DB Tunnels within local containers?


We recently switched to using docker in our dev environments. One of our dev environment use cases is running some reporting queries using Jupyter notebooks.

However, I can’t figure out a reasonable way to enable a call to aptible db:tunnel that’s able to be accessed by a running container.

  1. Since db:tunnel binds to the loopback interface, it’s not visible to other hosts, including virtualized hosts like a running dev container. I think this is even the case with host networking, but I’m certainly no pro at this.

  2. It seems a little messy to have folks log into aptible inside a running container (and it’s certainly not as easily scripted). But also, the reliance on ruby 2.2 means that stable releases of debian and ubuntu are out of play, as are our standard docker images (like python/2.7 and such).

So before I go down a path to make a different build process for reporting, I’m wondering if anyone has a setup they like for this kind of thing.


Hey there. While I don’t know if those will solve your problem, there are a few things we released recently that you might not be aware of that could actually be useful.

First, the Aptible CLI actually supports an APTIBLE_ACCESS_TOKEN environment variable. If you set it to a valid token, you won’t need to aptible login. This is here explicitly to support scripting use cases (we rely on it ourselves for integration testing of aptible logs).

You can extract the token from your current session via e.g., but other languages can of course be used (you really just need to load that JSON file and extract your token):

token_file = File.join ENV['HOME'], '.aptible', 'tokens.json'
token_hash = JSON.parse(File.read(token_file))
token = token_hash[Aptible::Auth.configuration.root_url]

The Aptible toolbelt is a packaged install that can be installed on stable releases of Ubuntu and Debian via a simple .deb download. If needing Ruby 2.2 to run the CLI (I don’t think such a recent version should be a requirement for the CLI though, did you run into an error otherwise?) is a problem, this could be a solution!

Hope this helps.

I should mention that --net=host might actually work in some cases, but it won’t if your docker daemon is running on a VM (e.g. if you’re using docker-machine / boot2docker). A good heuristic is that it’ll probably work if your DOCKER_HOST environment is unset (or set to the local UNIX socket), and it probably won’t work otherwise.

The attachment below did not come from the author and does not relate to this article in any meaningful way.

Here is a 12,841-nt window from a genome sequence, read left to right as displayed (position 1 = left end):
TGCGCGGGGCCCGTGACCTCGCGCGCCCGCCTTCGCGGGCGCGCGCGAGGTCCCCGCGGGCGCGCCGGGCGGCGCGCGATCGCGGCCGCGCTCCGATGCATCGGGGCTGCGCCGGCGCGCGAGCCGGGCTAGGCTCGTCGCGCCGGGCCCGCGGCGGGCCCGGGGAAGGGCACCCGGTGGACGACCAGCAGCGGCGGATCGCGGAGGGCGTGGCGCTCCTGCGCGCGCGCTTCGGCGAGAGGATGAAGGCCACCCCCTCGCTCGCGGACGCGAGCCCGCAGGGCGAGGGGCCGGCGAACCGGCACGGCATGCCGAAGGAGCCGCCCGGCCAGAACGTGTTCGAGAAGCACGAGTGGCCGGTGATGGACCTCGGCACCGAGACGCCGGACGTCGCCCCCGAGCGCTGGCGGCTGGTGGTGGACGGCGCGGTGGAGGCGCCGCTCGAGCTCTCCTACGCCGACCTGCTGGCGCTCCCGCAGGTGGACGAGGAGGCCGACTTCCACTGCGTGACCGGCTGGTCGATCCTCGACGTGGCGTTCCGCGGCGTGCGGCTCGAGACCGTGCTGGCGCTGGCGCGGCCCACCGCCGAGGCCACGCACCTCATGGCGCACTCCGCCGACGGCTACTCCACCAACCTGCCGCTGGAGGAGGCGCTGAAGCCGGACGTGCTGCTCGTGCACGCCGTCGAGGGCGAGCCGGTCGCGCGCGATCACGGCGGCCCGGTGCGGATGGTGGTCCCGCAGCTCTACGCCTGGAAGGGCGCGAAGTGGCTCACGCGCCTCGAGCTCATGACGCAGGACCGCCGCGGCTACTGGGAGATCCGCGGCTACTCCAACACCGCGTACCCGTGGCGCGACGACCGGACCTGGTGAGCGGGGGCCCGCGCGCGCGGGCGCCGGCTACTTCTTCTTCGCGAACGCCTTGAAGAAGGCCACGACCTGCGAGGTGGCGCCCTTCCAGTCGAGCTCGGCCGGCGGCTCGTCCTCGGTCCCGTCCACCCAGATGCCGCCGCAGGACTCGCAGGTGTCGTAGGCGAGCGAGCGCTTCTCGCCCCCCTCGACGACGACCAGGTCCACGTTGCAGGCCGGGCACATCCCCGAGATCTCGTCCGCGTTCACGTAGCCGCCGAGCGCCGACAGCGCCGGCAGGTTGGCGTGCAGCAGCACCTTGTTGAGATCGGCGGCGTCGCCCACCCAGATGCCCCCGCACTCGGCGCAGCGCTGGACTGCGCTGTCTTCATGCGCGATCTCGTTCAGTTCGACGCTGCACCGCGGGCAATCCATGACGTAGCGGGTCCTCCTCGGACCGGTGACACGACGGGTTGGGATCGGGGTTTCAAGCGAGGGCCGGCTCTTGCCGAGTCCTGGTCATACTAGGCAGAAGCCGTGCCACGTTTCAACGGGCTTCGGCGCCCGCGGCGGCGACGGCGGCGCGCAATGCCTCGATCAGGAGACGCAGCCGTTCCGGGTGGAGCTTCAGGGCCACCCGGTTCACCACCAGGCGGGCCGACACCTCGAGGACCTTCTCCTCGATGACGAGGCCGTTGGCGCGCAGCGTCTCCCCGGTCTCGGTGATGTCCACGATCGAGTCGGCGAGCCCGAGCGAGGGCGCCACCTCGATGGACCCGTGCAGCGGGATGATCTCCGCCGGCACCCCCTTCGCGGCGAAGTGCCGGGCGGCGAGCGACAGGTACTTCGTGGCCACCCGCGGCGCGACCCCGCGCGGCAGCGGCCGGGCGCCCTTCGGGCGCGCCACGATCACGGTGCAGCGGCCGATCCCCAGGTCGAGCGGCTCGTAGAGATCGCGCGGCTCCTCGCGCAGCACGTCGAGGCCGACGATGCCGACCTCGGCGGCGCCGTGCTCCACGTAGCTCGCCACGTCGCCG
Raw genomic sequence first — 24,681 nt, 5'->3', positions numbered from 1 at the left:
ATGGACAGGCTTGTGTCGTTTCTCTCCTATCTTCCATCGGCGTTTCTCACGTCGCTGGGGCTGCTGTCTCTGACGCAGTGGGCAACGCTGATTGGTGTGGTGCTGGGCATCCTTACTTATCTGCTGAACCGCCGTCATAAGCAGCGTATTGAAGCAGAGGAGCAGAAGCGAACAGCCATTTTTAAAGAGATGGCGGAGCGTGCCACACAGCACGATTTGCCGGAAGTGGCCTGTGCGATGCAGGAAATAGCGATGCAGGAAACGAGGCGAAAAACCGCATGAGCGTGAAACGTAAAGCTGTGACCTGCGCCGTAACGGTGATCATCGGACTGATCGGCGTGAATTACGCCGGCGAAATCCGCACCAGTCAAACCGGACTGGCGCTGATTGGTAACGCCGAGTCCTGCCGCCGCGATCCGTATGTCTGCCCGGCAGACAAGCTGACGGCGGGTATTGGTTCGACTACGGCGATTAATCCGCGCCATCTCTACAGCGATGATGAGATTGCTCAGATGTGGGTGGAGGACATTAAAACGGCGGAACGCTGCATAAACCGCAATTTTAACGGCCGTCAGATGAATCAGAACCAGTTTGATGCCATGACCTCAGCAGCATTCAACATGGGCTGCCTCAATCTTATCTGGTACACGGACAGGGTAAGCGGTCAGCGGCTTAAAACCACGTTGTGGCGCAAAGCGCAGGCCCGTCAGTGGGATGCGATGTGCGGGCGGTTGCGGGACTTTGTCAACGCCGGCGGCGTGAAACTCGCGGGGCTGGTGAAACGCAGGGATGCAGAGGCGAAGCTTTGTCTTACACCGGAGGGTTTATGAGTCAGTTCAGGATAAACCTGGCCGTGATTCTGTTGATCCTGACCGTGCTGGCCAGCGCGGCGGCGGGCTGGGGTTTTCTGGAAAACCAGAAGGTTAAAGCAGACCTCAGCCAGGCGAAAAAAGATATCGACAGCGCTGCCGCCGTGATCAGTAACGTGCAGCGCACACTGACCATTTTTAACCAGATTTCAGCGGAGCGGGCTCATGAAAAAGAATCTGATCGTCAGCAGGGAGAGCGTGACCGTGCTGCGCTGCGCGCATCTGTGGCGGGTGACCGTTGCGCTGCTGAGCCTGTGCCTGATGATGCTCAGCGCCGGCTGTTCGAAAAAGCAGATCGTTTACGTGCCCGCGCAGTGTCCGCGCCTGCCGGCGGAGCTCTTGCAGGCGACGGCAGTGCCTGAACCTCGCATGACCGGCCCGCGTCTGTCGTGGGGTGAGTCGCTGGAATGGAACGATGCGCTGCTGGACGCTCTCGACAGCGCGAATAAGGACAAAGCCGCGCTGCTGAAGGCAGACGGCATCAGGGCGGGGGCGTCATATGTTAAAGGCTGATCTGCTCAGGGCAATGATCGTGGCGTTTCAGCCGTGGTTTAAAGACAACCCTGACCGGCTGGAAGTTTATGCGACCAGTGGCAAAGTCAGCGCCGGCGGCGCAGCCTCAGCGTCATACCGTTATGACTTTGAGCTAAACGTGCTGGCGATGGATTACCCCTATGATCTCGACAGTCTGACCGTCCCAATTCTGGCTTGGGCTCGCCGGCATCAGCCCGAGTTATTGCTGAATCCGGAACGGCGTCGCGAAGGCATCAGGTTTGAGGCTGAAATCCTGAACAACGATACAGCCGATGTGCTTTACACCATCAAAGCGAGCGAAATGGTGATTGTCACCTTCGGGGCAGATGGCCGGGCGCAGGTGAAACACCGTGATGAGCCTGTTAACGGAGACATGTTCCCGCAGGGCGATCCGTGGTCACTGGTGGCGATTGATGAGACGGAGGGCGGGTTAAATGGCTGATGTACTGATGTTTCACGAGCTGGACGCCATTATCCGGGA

Quick correction; the variable is actually called APTIBLE_ACCESS_TOKEN; sorry about that!


Rather than parsing out the token and setting environment variable in the container another alternative would be to mount ~/.aptible:~/.aptible on the running container. That way once a user is logged in on the host aptible installed in the container is also ready to go. This should be perfectly reasonable in a development environment.


@rvause Definitely; thanks for the suggestion! :smile:

Do keep in mind that there are some edge cases where that might not work (mainly if using boot2docker without volume sharing, or depending on permissions, etc.), but you’re certainly correct that it should work just fine in the general case!


The access token will expire, correct? Is there a way to generate a token which doesn’t expire?


That’s correct, access tokens expire, and you can’t currently create access tokens that don’t expire.

That being said, if you extract it from your tokens file using code like the sample I provided, you’re probably going to periodically update the token every time you log back in via the CLI.


Yes that’s correct: access tokens do expire, and you can’t currently create an access token that does not expire.